It's an unassuming street in downtown Tehran. Security is visible but, after all, this is the capital's diplomatic district. The well-heeled passers-by don't pay much attention.

 By Europe Correspondent Paul Cunningham  

But to Irish eyes the road stands-out because it's named after Bobby Sands, the Provisional IRA member who died in 1981, aged 27, after 66 days on hunger strike. 

At that time, Ayatollah Khomeini had been in power for only two years.
Streets which had been associated with the deposed Shah were being re-named across the capital.
A group of young teenagers had a radical idea after reading about what was happening in the Maze Prison: change Winston Churchill Street to Bobby Sands Street.
The plan might not have been that controversial had the British Embassy not been located on the street.
The signage is a little strange - the name is spelt phonetically - Babi Sandz St.
A fast-food restaurant was also named after him, which is a bit weird given how Bobby Sands died.
More than three decades after Sands' death, the Sinn Féin TD Sean Crowe visited Tehran this week as part of a delegation from the Oireachtas Joint Committee on Foreign Affairs and Trade.
Crowe said: "It was very much appreciated - the Iranian position on the hunger strike - by Irish republicans and nationalists."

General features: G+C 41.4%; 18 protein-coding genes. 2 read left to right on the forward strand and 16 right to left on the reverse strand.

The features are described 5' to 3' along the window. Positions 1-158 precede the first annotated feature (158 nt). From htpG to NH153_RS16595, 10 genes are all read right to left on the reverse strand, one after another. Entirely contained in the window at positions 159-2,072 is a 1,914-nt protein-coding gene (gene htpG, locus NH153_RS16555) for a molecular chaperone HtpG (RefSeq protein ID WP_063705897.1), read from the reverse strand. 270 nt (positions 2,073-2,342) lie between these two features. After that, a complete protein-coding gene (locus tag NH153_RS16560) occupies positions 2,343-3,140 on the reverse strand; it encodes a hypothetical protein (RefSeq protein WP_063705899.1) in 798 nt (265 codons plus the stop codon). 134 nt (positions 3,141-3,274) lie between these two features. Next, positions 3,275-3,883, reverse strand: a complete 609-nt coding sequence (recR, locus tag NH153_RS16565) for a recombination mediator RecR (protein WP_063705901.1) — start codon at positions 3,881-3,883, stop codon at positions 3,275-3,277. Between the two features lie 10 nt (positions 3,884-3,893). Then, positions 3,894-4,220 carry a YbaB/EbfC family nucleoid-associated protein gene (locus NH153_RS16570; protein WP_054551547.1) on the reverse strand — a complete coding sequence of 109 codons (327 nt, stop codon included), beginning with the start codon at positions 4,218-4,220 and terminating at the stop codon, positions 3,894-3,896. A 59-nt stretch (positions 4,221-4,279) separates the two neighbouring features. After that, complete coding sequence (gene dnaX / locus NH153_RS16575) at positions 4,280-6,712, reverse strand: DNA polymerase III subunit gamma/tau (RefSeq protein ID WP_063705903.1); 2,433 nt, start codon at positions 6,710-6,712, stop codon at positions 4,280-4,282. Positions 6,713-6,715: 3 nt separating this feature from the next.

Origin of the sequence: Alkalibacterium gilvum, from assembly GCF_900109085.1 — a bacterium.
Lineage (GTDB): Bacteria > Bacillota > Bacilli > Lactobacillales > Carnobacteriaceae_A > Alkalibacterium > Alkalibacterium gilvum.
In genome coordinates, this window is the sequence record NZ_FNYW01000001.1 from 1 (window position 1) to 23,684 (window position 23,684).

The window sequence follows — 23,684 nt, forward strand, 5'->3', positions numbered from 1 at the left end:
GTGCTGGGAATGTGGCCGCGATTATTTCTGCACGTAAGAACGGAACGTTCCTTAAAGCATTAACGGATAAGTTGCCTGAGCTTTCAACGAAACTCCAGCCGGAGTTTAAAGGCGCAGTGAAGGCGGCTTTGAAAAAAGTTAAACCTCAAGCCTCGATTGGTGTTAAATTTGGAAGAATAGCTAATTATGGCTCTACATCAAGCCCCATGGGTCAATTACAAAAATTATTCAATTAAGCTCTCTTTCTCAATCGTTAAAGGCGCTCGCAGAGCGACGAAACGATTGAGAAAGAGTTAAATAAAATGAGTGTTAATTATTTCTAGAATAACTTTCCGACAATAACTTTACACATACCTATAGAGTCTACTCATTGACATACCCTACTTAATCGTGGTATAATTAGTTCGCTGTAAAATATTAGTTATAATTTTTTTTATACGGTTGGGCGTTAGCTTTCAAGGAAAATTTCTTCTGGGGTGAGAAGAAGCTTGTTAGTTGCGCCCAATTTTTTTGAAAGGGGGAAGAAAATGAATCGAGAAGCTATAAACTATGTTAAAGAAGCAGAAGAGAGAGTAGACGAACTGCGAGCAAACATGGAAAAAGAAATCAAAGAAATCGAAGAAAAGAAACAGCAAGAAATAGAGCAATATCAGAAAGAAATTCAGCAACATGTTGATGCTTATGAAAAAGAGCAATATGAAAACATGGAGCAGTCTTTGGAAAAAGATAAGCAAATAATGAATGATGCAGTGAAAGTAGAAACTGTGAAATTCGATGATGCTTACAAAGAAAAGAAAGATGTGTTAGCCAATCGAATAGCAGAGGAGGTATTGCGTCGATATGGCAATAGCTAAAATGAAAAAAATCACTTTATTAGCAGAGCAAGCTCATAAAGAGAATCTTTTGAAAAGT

When the committee met Mohammad Javad Zarif. the Minister for Foreign Affairs and chief nuclear negotiator, the Chairman, Fine Gael's Pat Breen TD, gave him a book of Seamus Heaney's poetry.
Crowe slipped him a copy of Sands' writings, something he did at every meeting with Iranian officials.
Deputy Crowe suggests that Sands is 'probably the most famous Irishman in Iran... because of the sacrifice he went through at the time, which struck a cord with people."
If anecdotal evidence is anything to go by, this might be true.
Maureen O'Sullivan, the Independent Deputy from Dublin Central, said she got chatting to an Iranian man on the plane to Tehran.
Once she declared she was Irish, he replied: "Ah, Bobby Sands!"
The British government was outraged that a person convicted of a terrorist offence - the possession of a weapon - was being honoured.
To ensure letters to the embassy didn't have to use Sands' name, they sealed their main entrance on the street.
Officials then broke down a wall at the side of their compound, and so their address changed to Ferdowdsi Avenue.
Jack Straw, who visited Iran last week, had lobbied the Iranian government during his time as Britain's Foreign Secretary, for Bobby Sands Street to be re-named.
The Iranians refused.
Commemoration of those who were 'martyred' for their cause is commonplace here.
On a stroll around Tehran you see numerous pictures, murals and posters of soldiers who died in the Iran - Iraq war of the 1980s.
So Bobby Sands Street doesn't seem out-of-step to locals.
But do Iranians know who Bobby Sands was?
Most of the people I spoke to on the streets were neither aware of who he was nor of the controversy surrounding the street name.
It was just another street.